11.7      Because humans or their companion animals are potential carriers of disease or pests, this flow of traditional inhabitants complicates the management of biosecurity in the Torres Strait.[5] The committee has referred to PNG nationals crossing the border to seek medical assistance. Clearly, they pose a considerable risk of spreading infectious diseases such as tuberculosis. But any person visiting the Torres Strait from PNG to attend gatherings, hunt or trade could carry with them an exotic plant, pest or disease and inadvertently introduce them into the region. People who endeavour to gain entry illegally create a particular problem for biosecurity because their intention is to avoid detection.

11.8      The screw worm fly (SWF), an insect parasite of warm-blooded animals, is an example of a pest likely to be brought into the Torres Strait. This insect is considered to be the most exotic pest threatening Australia's livestock industries and is endemic in a number of Australia's northern neighbours, including PNG's coastal swamps adjacent to the Torres Strait.[6] Dogs and humans are susceptible hosts of SWF. One study found that:

...companion animals, especially dogs, aboard illegal vessels represent a risk for the introduction of SWF larvae if the origin of the vessel is a SWF-endemic country. Introduction of the disease through the Torres Strait into the mainland of Australia may also be possible via the legal importation of companion animals if these animals are not examined appropriately before entering the mainland.[7]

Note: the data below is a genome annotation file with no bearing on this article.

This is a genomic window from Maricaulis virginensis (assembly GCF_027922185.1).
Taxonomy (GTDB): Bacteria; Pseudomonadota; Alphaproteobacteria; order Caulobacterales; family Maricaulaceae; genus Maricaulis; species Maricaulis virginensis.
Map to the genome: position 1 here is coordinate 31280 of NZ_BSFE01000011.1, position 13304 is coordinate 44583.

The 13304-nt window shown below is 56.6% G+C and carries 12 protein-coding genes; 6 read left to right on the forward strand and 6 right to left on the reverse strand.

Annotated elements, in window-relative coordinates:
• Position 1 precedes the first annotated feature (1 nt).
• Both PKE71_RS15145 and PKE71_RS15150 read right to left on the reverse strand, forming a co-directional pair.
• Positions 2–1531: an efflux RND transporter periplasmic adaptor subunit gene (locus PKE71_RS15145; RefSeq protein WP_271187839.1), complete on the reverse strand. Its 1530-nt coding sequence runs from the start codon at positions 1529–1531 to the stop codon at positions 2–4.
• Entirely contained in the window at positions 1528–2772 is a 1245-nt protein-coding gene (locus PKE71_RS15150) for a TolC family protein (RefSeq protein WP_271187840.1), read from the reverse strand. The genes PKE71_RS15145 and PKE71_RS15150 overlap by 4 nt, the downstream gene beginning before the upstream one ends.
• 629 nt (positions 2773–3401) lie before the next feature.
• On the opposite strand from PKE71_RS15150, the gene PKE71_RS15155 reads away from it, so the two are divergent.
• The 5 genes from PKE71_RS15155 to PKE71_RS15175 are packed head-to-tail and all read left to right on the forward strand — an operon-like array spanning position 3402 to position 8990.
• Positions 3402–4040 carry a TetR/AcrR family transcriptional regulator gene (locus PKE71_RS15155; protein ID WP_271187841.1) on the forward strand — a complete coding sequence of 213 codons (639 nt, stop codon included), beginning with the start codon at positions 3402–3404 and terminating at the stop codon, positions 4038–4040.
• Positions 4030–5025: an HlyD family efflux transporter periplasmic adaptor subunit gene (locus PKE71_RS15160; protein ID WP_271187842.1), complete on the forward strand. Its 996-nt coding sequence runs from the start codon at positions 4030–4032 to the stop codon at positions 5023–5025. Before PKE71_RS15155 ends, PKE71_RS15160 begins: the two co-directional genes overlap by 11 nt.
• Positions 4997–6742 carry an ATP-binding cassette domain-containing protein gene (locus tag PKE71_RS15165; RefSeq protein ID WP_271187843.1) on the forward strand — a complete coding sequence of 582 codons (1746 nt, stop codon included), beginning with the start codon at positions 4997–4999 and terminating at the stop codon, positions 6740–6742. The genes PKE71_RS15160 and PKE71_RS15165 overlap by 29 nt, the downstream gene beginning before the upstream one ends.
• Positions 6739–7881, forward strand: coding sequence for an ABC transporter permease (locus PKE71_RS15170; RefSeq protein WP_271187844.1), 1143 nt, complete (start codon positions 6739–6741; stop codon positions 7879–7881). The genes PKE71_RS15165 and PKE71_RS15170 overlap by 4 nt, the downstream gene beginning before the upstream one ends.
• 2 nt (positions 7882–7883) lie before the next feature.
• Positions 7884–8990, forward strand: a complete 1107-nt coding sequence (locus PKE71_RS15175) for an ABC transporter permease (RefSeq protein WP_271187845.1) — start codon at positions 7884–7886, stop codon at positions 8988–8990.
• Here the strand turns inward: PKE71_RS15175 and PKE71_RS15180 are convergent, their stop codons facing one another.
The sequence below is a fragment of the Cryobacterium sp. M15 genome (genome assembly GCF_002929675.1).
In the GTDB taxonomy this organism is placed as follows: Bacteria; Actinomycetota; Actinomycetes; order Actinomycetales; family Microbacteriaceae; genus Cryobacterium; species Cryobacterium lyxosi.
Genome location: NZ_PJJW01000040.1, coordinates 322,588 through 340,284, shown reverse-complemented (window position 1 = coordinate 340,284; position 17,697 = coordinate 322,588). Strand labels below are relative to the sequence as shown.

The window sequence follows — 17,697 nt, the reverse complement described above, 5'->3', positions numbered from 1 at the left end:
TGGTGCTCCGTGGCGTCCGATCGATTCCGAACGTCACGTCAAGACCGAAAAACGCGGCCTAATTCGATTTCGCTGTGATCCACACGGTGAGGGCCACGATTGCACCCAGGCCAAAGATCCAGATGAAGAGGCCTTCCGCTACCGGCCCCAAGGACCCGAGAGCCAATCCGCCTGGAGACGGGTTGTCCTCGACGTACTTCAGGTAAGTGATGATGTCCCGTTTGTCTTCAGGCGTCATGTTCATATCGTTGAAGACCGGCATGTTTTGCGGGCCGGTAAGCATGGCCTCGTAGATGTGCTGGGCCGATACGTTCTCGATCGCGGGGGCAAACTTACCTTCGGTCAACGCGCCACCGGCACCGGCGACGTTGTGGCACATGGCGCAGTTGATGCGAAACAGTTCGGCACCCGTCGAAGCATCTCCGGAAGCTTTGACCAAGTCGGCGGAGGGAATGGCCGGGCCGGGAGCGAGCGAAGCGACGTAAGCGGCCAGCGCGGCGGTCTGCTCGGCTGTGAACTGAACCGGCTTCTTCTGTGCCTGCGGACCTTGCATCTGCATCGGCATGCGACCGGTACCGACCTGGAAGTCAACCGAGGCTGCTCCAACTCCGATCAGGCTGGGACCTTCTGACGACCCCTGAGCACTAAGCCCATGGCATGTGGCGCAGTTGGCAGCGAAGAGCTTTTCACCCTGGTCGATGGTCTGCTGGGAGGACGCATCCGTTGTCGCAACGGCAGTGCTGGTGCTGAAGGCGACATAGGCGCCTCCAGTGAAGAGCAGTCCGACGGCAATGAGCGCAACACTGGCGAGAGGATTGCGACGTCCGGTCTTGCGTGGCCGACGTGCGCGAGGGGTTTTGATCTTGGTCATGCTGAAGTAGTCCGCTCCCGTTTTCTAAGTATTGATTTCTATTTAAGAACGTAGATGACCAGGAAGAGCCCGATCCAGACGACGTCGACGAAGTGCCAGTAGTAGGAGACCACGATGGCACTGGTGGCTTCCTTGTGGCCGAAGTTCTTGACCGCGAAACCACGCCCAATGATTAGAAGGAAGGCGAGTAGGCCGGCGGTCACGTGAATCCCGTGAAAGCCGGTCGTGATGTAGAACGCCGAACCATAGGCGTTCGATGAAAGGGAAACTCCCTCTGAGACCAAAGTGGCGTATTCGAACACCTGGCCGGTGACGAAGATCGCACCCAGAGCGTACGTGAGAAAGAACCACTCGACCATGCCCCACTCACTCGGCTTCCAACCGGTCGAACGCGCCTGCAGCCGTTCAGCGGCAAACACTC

11.9      According to the Australian Veterinary Emergency Plan, should this pest reach Australia it would 'have disastrous effects on the cattle industry unless quickly controlled.'[8]

11.10         There are similar issues with regard to plant pests and disease being carried into the region by humans.[9] Pests that are prevalent in PNG, such as the red-banded mango caterpillar and the papaya fruit fly, have been detected in the Torres Strait and require constant monitoring to contain any further incursions.[10] For example, the number of papaya fruit flies detected in the Torres Strait is 'extremely high', with routine inspections finding 309 in 1995; 1,156 in 1998; 456 in 1999, 113 in 2001 and 118 in 2002.[11] It was first found in the Torres Strait in 1993 on Saibai, Boigu, Dauan, Stephen and Darnley Islands. A pest infestation can result in substantial losses in production, restrict market access and damage the environment.[12]

11.11         Commonly known as the climbing perch, Anabas testudineus is another example of a pest introduced by humans, in this case by Indonesian villagers. Dr Lawrence explained that people have dumped it in swamps and other places and it has migrated down the Fly River into the Fly estuary in PNG. He explained that although a nice fish to eat, it is a threat to bigger fish such as the barramundi that choke on its spines. According to Dr Hitchcock, that species is now found on Saibai and Boigu in the Torres Strait.[13]

11.12         Because of the high level of shipping traffic through the straits—recreational, commercial, indigenous and illegal fishing vessels—the region is also at risk from ships introducing invasive marine species. Some species of marine pests such as the Striped Barnacle and Upright Moss Animal can travel long distances as a fouler on ships' hulls. Their presence has been recorded in the Torres Strait. Pests can also be introduced through contaminated ballast.[14]